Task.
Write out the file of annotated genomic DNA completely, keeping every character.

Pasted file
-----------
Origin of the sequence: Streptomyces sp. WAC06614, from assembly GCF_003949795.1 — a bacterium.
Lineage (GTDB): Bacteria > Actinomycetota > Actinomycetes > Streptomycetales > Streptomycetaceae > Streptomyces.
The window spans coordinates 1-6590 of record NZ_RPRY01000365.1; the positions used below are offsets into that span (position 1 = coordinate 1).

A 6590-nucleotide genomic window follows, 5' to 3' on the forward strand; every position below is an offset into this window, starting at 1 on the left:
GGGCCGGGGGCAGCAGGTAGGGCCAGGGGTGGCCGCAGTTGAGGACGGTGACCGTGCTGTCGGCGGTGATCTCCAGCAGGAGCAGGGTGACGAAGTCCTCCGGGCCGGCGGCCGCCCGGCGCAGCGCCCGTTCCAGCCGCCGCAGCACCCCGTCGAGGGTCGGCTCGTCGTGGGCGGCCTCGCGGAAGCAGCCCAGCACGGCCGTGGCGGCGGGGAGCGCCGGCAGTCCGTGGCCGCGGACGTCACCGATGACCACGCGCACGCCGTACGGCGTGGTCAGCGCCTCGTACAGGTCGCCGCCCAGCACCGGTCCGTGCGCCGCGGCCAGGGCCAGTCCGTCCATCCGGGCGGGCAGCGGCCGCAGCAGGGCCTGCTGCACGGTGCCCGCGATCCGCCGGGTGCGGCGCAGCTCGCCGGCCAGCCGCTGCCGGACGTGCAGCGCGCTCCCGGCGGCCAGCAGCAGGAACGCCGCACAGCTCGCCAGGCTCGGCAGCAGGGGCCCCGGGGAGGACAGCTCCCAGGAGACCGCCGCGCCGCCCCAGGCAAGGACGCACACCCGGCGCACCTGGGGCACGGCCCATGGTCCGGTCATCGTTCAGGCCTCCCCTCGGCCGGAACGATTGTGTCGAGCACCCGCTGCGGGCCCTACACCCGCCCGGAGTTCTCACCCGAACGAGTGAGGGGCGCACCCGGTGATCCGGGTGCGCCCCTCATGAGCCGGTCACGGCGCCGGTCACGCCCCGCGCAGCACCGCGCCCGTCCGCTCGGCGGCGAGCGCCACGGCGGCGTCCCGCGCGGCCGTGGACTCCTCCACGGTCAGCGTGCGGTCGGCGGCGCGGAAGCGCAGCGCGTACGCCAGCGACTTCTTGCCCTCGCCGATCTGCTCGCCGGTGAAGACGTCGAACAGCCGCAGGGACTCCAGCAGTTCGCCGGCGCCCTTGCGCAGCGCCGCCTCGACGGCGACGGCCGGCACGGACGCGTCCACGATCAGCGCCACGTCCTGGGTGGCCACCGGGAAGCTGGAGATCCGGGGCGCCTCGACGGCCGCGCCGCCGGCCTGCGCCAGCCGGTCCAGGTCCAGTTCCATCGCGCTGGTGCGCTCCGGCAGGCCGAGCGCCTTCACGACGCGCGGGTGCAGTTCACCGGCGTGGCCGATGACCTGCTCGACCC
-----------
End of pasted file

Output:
Origin of the sequence: Streptomyces sp. WAC06614, from assembly GCF_003949795.1 — a bacterium.
Lineage (GTDB): Bacteria > Actinomycetota > Actinomycetes > Streptomycetales > Streptomycetaceae > Streptomyces.
The window spans coordinates 1-6590 of record NZ_RPRY01000365.1; the positions used below are offsets into that span (position 1 = coordinate 1).

A 6590-nucleotide genomic window follows, 5' to 3' on the forward strand; every position below is an offset into this window, starting at 1 on the left:
GGGCCGGGGGCAGCAGGTAGGGCCAGGGGTGGCCGCAGTTGAGGACGGTGACCGTGCTGTCGGCGGTGATCTCCAGCAGGAGCAGGGTGACGAAGTCCTCCGGGCCGGCGGCCGCCCGGCGCAGCGCCCGTTCCAGCCGCCGCAGCACCCCGTCGAGGGTCGGCTCGTCGTGGGCGGCCTCGCGGAAGCAGCCCAGCACGGCCGTGGCGGCGGGGAGCGCCGGCAGTCCGTGGCCGCGGACGTCACCGATGACCACGCGCACGCCGTACGGCGTGGTCAGCGCCTCGTACAGGTCGCCGCCCAGCACCGGTCCGTGCGCCGCGGCCAGGGCCAGTCCGTCCATCCGGGCGGGCAGCGGCCGCAGCAGGGCCTGCTGCACGGTGCCCGCGATCCGCCGGGTGCGGCGCAGCTCGCCGGCCAGCCGCTGCCGGACGTGCAGCGCGCTCCCGGCGGCCAGCAGCAGGAACGCCGCACAGCTCGCCAGGCTCGGCAGCAGGGGCCCCGGGGAGGACAGCTCCCAGGAGACCGCCGCGCCGCCCCAGGCAAGGACGCACACCCGGCGCACCTGGGGCACGGCCCATGGTCCGGTCATCGTTCAGGCCTCCCCTCGGCCGGAACGATTGTGTCGAGCACCCGCTGCGGGCCCTACACCCGCCCGGAGTTCTCACCCGAACGAGTGAGGGGCGCACCCGGTGATCCGGGTGCGCCCCTCATGAGCCGGTCACGGCGCCGGTCACGCCCCGCGCAGCACCGCGCCCGTCCGCTCGGCGGCGAGCGCCACGGCGGCGTCCCGCGCGGCCGTGGACTCCTCCACGGTCAGCGTGCGGTCGGCGGCGCGGAAGCGCAGCGCGTACGCCAGCGACTTCTTGCCCTCGCCGATCTGCTCGCCGGTGAAGACGTCGAACAGCCGCAGGGACTCCAGCAGTTCGCCGGCGCCCTTGCGCAGCGCCGCCTCGACGGCGACGGCCGGCACGGACGCGTCCACGATCAGCGCCACGTCCTGGGTGGCCACCGGGAAGCTGGAGATCCGGGGCGCCTCGACGGCCGCGCCGCCGGCCTGCGCCAGCCGGTCCAGGTCCAGTTCCATCGCGCTGGTGCGCTCCGGCAGGCCGAGCGCCTTCACGACGCGCGGGTGCAGTTCACCGGCGTGGCCGATGACCTGCTCGACCC